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DVD review: The Loved Ones (2009)

14 Apr

This film may have too much going on upstairs to please its demographic. This is why demographics are morons and this film should be seen by everyone with a strong stomach.

There’s little denying the lack of bank made by The Loved Ones, but that is not its fault. This is a very good, bloody disturbing piece of cinema. Gore aficionados won’t be happy until around the sixty-minute mark (when things get kicked up a frightening number of notches) which in their minds probably wastes too much of the 81-minute running time. The Art crowd will find the initial limiting of splatter and upping of psychological torture pleasing but the final twenty minutes will laminate the scowls upon their sour-pusses. Continue reading

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Film review: My Afternoons with Margueritte: The Vicarious Grandmother Experience

6 Apr

My Afternoons with Margueritte has a pretty major surprise for you: it’s a French film starring Gerard Depardieu as a loveable oaf! I know. Bizarre.

Once you’ve stopped reeling from that little revelation, I want you to remember that sometimes surprises are overrated, and there is a pretty good reason why Depardieu appears in about six billion films per year: He’s good.

Gerard plays thick of mind-and-body Germain Chaves, a simple and decent but troubled man. He stays in a caravan beside his increasingly demented (and always demeaning) mother’s house, growing vegetables, whittling birds, and mulling over his unknown father and virtual illiteracy.

In comes Margueritte (Gisele Casadesus), a little tiny lady packing a handbag full of Camus like the world’s most adorable grandmother. Germain’s half-lived fifty years render him a child in the face of the gregarious Magueritte’s ninety-five, and as their friendship deepens it allows them both the chance to experience something they have previously lacked: Maternal Love. This relationship progresses from symbolic to a more literal one.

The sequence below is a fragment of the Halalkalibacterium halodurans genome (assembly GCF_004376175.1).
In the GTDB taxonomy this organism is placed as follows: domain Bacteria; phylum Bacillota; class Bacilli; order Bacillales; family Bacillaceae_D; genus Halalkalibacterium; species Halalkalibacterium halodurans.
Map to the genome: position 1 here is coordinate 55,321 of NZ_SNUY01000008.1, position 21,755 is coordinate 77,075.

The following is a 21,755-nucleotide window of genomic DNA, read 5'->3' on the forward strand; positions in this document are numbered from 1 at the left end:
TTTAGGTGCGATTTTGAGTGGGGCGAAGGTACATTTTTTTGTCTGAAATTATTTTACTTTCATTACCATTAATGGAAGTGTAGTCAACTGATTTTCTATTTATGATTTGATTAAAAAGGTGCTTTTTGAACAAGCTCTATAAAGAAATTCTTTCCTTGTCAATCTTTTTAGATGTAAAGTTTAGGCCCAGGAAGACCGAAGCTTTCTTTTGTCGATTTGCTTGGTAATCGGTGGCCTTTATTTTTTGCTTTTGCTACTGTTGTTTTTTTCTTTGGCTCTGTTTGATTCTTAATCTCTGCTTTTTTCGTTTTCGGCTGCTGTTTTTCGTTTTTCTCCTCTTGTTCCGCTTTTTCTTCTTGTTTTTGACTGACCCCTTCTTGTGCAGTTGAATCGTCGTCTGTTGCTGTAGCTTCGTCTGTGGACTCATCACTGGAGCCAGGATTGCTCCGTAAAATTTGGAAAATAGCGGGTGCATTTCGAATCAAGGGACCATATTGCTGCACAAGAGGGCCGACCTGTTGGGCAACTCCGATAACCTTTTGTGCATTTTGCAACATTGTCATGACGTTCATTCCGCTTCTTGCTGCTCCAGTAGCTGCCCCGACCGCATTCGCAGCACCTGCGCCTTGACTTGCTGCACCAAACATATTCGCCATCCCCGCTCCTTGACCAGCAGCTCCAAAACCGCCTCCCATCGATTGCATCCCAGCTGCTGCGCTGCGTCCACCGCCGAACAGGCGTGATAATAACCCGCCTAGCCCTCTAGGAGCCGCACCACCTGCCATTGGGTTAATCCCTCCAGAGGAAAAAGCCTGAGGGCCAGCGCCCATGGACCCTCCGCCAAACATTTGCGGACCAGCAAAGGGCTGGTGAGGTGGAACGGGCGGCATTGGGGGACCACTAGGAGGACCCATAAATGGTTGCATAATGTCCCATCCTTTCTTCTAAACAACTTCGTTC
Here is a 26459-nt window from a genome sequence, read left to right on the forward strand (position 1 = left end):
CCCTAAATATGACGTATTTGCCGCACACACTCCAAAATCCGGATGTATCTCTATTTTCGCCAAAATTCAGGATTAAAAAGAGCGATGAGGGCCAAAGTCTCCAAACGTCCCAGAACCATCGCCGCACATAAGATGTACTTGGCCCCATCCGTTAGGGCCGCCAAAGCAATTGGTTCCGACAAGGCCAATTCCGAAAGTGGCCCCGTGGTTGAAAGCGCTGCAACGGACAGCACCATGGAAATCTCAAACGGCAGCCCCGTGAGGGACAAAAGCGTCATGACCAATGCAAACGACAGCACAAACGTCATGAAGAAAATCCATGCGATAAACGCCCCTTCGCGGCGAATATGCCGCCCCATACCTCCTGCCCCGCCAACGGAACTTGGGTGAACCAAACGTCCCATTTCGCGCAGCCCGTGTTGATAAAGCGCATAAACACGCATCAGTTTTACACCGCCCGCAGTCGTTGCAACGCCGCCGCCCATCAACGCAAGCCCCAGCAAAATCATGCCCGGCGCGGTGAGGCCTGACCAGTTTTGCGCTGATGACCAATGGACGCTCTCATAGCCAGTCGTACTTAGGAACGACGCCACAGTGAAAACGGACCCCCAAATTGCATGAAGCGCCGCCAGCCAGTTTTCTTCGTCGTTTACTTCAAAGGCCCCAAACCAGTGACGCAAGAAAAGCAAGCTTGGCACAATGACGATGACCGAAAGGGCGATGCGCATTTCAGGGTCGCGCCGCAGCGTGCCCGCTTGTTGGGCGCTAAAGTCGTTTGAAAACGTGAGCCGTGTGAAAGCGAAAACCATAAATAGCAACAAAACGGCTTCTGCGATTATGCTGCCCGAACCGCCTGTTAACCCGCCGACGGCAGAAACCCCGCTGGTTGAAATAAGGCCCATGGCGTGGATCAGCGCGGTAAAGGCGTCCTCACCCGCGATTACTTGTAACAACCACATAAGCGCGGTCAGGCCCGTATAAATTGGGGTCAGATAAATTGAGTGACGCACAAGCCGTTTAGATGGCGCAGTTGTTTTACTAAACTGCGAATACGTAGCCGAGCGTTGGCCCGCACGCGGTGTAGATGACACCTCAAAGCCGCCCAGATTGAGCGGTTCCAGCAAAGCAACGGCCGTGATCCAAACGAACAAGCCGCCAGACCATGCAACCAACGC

If you were a chump you could slap some Freudian rubbish on that if you want to, hypothesise on it’s implications in a post-nuclear family age, but the fact is this is a simple story, simply told, about not so simple people. Depardieu plays his role with total sincerity, and he perfectly demonstrates a man’s transition from naivety into awareness while retaining his innocence.

Gentle comedy chugs quietly along beside the more dramatic moments, nothing being overplayed or hacked up. The overwhelming sense of sweetness doesn’t have the after-reek of saccharine. This is just genuinely enjoyable, gentle film-making in an idyllic setting with just enough grit to keep from cloying on the palate.

This being a French film they’ve got a hot blonde literate bus-driving girlfriend who inexplicably loves a fat fifty-year-old. She visits his caravan in his mother’s yard and desperately wants to make a baby with Germain, which at first seemed plain absurd. By the end of the film though, you buy it. You buy it all.

My Afternoons with Margueritte opens April 21 @ Cinema Nova and others.